Steve and Bucky seeing what people call gangsters today and talk about the Irish and Italian mafia when they were growing up and how they got some money during hard times for doing some runs for the mafia
“Huh.” Steve looks over to Bucky where he sits curled up in a deep, cozy papasan chair. “I don’t think we qualify anymore, Buck.”
Bucky hummed, cheeks stuffed full of popcorn.
“I’m sorry, what?” Sam leaned forward in his seat. “You don’t qualify as what anymore?” The anticipation on his face was incredible.
Bucky shrugged. “’Snothin’. Steve n’I just did odd jobs back in the day. Had to make ends meet, you know how it is.”
Clint narrowed his eyes. “Wait. Waitwaitwait. Odd jobs.” He looked at the screen to the rolling credits of the movie they’d just watched and back to Steve and Bucky. “Oh my God. Is that your way of saying you were Old-Timey Gangsters?”
It was Steve’s turn to shrug. “Not really. Sort of. –I mean. Officially, legally. Illegally. Yeah.”
“Oh my God.” Steve was pretty sure Sam was going to have a heart attack. “Why did I not know this?!”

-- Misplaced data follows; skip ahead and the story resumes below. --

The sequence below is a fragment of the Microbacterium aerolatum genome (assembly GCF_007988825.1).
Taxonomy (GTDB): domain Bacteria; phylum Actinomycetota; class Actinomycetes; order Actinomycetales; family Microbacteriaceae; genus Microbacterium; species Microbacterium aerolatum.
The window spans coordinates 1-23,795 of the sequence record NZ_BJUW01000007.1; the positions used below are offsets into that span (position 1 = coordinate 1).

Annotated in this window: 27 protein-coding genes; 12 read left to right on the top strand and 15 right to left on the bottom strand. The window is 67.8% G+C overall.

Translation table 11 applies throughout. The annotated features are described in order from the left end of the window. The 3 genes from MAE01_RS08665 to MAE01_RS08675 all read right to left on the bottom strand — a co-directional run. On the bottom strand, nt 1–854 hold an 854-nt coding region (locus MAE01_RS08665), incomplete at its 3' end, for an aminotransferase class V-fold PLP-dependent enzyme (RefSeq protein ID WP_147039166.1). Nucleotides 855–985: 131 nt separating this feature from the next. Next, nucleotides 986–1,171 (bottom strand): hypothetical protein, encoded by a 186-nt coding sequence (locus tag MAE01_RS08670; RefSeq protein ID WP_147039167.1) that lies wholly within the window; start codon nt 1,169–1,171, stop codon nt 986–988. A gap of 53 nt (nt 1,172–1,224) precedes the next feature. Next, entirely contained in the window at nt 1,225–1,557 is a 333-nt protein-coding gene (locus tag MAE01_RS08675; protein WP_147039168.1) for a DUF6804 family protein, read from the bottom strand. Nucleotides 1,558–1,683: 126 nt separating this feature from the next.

Bucky wriggled around so he could face Sam better. “It was prohibition for us. People were still drinkin’. Steve needed medicine and an honest job didn’t pay as much as we needed. So.” He shrugged.
“So I managed logistics and Bucky did the literal heavy lifting. Not really that big a deal.”
Clint was grinning a mile wide. “This is so much better than I could imagine. Steve, you had mob connections.”
“What?!” Sam squeaked.
Steve made a defenseless gesture. “Families like that have long memories. They know I’m alive.” He nodded towards the bar. “You think I buy my liquor?”
Bucky grinned. “You always did ingratiate yourself.” He looked at Sam. “He was their best-selling supplier Brooklyn had. They owe him; he helped keep them in business long enough for for prohibition to end and for them to make real money.” Bucky held up his glass and let Dum-E cart it over to the bar, smiling wickedly. “Another whiskey.”